Katelynn Sampson inquest to begin, will look at Children's Aid Society, TDSB
'There were alarm bells ringing... but no one was responding,' Sampson family lawyer
More than seven years after police found Katelynn Sampson's broken body inside her guardians' Toronto home, a coroner's inquest will open Monday to look at whether the public agencies involved could have done more to protect the seven-year-old.
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Katelynn had been living with Donna Irving and Warren Johnson for about a year when she was found in their Parkdale apartment on Aug. 3, 2008, after they called 911 to say she had started to choke and stopped breathing.
In fact, the pair inflicted more than 70 injuries on the little girl over a course of months, according to her autopsy. She had broken bones, lacerations and internal injuries. It would have painful for her to talk, to swallow and to move.
Irving and Johnson received life sentences for Katelynn's murder in 2012.
There were other agencies involved near the end of Katelynn's life, however, including the Children's Aid Society of Toronto, Native Child and Family Services and the Toronto District School Board — and their lack of intervention drew heavy criticism from the trial judge in 2012, a lawyer for Katelynn's mother told CBC News in a recent interview.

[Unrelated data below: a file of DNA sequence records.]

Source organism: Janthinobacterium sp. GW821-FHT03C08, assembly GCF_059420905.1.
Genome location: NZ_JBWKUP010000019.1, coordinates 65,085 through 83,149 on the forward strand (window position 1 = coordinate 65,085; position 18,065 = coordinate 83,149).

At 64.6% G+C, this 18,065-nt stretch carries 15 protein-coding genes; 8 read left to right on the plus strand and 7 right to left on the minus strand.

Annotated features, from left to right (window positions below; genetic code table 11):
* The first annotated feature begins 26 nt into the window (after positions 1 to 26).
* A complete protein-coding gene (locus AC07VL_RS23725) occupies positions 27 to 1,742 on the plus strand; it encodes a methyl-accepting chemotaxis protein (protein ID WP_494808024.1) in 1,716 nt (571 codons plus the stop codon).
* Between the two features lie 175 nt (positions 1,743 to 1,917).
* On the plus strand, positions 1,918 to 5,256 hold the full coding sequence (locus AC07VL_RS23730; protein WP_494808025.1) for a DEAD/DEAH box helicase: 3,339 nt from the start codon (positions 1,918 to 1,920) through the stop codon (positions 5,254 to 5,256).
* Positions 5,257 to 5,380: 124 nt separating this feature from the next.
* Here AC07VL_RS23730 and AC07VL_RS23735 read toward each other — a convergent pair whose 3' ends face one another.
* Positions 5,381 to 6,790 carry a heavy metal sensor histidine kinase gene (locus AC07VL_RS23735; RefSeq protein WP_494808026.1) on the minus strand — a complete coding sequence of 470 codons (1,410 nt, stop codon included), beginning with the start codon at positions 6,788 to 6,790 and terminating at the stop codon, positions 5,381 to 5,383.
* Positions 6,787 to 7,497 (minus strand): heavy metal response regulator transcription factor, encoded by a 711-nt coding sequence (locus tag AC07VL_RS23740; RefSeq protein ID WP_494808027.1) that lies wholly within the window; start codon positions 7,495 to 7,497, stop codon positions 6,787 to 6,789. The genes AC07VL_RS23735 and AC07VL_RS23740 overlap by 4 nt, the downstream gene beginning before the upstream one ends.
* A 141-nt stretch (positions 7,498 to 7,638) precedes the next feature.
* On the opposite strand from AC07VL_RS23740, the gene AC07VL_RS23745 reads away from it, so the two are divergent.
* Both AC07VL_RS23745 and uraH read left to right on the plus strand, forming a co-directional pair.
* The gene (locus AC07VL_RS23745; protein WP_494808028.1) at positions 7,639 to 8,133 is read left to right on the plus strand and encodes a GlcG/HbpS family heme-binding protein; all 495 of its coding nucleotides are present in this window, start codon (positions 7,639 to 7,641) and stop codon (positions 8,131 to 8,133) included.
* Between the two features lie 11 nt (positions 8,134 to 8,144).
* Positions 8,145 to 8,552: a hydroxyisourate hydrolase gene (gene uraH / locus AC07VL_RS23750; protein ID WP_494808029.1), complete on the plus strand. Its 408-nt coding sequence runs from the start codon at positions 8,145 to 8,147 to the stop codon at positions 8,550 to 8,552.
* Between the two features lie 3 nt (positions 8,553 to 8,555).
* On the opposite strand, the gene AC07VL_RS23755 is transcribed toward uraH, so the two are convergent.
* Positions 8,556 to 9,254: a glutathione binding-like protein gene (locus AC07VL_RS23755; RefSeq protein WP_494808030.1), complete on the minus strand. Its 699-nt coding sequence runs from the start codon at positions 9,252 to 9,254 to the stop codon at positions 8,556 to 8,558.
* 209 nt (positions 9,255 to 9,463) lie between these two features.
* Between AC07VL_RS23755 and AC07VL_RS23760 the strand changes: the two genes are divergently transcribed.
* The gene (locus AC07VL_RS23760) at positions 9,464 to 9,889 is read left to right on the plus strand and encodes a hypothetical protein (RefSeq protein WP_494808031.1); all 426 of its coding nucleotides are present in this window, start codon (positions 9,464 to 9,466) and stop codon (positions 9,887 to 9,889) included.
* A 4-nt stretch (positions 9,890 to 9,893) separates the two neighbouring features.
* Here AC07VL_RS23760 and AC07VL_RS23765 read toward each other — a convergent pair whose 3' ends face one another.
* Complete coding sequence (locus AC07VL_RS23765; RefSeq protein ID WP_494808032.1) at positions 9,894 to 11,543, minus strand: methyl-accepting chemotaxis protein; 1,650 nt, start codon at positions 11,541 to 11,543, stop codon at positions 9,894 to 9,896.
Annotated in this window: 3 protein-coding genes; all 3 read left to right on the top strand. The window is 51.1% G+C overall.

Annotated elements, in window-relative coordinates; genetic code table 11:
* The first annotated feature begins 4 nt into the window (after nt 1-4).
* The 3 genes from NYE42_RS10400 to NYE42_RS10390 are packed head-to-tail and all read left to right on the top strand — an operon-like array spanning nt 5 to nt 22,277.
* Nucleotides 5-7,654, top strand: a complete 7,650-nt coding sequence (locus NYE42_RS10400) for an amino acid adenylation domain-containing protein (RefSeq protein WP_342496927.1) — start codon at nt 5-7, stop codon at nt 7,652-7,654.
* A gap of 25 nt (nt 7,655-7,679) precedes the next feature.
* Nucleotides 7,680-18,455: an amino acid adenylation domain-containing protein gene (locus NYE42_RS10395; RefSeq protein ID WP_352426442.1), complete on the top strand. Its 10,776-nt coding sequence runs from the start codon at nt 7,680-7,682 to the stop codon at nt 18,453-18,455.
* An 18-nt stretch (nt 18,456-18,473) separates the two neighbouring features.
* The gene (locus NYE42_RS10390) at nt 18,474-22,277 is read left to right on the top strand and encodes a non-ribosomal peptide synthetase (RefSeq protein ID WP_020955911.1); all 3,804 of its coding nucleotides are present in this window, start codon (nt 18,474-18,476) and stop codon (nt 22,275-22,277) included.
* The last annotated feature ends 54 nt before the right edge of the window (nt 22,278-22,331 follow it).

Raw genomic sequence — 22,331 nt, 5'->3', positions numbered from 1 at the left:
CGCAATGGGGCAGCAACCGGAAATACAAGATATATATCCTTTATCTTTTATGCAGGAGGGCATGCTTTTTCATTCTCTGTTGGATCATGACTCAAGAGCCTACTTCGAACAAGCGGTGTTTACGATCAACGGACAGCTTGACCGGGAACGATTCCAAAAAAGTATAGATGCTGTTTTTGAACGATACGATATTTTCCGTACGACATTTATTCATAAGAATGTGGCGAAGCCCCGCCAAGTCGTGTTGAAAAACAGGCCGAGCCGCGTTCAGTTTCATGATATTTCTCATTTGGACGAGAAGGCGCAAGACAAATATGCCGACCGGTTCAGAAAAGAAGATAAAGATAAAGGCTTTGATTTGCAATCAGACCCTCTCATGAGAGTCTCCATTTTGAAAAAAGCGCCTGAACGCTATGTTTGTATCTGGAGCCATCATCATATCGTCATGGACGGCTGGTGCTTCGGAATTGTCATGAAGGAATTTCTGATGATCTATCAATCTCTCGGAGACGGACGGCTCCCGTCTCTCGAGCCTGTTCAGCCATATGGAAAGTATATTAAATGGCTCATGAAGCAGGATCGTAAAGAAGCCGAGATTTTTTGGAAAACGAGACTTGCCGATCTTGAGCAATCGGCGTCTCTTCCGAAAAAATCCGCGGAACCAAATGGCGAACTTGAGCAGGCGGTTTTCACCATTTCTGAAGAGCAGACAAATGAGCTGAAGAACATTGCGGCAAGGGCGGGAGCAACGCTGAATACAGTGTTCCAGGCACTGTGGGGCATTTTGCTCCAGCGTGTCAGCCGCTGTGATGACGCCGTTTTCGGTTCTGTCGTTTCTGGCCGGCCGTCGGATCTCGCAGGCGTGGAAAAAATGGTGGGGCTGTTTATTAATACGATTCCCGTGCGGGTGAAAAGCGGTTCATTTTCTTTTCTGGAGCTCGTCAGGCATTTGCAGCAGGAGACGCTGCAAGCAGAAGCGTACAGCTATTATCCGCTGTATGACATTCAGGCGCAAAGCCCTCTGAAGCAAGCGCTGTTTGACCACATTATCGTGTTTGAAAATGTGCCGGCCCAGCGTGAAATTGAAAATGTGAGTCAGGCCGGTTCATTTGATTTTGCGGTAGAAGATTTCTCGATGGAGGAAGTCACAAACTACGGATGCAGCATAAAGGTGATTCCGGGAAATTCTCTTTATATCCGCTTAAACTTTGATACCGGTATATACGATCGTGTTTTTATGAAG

"There were alarm bells ringing, as he put it, but no one was responding," Suzan Fraser said. "What he said was that if they had, we might not be here right now."
That's what the inquest will explore. Five weeks have been set aside for the hearing, which will be before a jury, and is expected to involve about 30 witnesses.
'[Her mother] really doesn't believe that Katelynn is at peace right now. She really hopes that at the end of this … she will finally be at rest.'- Suzan Fraser, Bernice Sampson's lawyer
Fraser said she's most interested to hear from staff at the Children's Aid Society. Irving and Johnson had called them while Katelynn was in their care to say they no longer wanted her.
The Canadian Press reported that the society transferred that call to Native Child and Family Services, but it took a caseworker more than two weeks to contact Irving.
Katelynn also missed the last two months of elementary school in 2008. It's unclear what steps, if any, board staff took to see why that was.
The little girl first began living with Irving and Johnson in 2007. Her mother, Bernice Sampson, made the arrangement so that she could get clean after relapsing into crack addiction.
Court documents obtained by CBC News show the custody arrangement became formalized by the court in June 2008, despite the fact that Irving had several criminal convictions.
The court's apparent lack of scrutiny of the couple later prompted the province to require mandatory criminal background checks for anyone applying for child custody.
While the hearing may be focused on improving the social safety net for vulnerable children, it will also be a form of catharsis for Katelynn's mother, Fraser told CBC News.
"She really doesn't believe that Katelynn is at peace right now," Fraser said. "She really hopes that at the end of this… she will finally be at rest.
"And, hopefully, if the jury can keep Katelynn in their heart, for her to protect other children, then we can accomplish something at this inquest."